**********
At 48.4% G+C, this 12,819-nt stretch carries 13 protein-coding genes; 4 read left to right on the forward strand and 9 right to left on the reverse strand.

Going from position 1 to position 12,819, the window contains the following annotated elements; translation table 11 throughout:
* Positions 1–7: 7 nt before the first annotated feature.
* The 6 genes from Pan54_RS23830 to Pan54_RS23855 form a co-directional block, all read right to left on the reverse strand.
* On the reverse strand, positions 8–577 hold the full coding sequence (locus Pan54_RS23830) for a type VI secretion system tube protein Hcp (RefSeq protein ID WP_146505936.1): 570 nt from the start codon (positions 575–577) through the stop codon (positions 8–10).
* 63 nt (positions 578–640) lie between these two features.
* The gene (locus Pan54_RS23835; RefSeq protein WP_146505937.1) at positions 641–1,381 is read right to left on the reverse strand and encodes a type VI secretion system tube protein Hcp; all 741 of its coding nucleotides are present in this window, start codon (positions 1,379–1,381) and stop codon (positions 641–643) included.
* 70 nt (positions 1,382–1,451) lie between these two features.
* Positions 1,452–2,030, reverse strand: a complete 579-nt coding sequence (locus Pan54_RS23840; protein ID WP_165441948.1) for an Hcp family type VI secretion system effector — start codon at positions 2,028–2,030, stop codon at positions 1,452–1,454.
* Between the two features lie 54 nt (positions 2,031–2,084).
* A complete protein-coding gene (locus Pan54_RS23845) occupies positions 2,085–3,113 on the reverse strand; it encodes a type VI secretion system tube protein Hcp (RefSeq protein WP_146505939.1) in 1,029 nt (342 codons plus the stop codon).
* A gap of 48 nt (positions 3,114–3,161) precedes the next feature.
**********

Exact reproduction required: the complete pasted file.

At 48.4% G+C, this 12,819-nt stretch carries 13 protein-coding genes; 4 read left to right on the forward strand and 9 right to left on the reverse strand.

Going from position 1 to position 12,819, the window contains the following annotated elements; translation table 11 throughout:
* Positions 1–7: 7 nt before the first annotated feature.
* The 6 genes from Pan54_RS23830 to Pan54_RS23855 form a co-directional block, all read right to left on the reverse strand.
* On the reverse strand, positions 8–577 hold the full coding sequence (locus Pan54_RS23830) for a type VI secretion system tube protein Hcp (RefSeq protein ID WP_146505936.1): 570 nt from the start codon (positions 575–577) through the stop codon (positions 8–10).
* 63 nt (positions 578–640) lie between these two features.
* The gene (locus Pan54_RS23835; RefSeq protein WP_146505937.1) at positions 641–1,381 is read right to left on the reverse strand and encodes a type VI secretion system tube protein Hcp; all 741 of its coding nucleotides are present in this window, start codon (positions 1,379–1,381) and stop codon (positions 641–643) included.
* 70 nt (positions 1,382–1,451) lie between these two features.
* Positions 1,452–2,030, reverse strand: a complete 579-nt coding sequence (locus Pan54_RS23840; protein ID WP_165441948.1) for an Hcp family type VI secretion system effector — start codon at positions 2,028–2,030, stop codon at positions 1,452–1,454.
* Between the two features lie 54 nt (positions 2,031–2,084).
* A complete protein-coding gene (locus Pan54_RS23845) occupies positions 2,085–3,113 on the reverse strand; it encodes a type VI secretion system tube protein Hcp (RefSeq protein WP_146505939.1) in 1,029 nt (342 codons plus the stop codon).
* A gap of 48 nt (positions 3,114–3,161) precedes the next feature.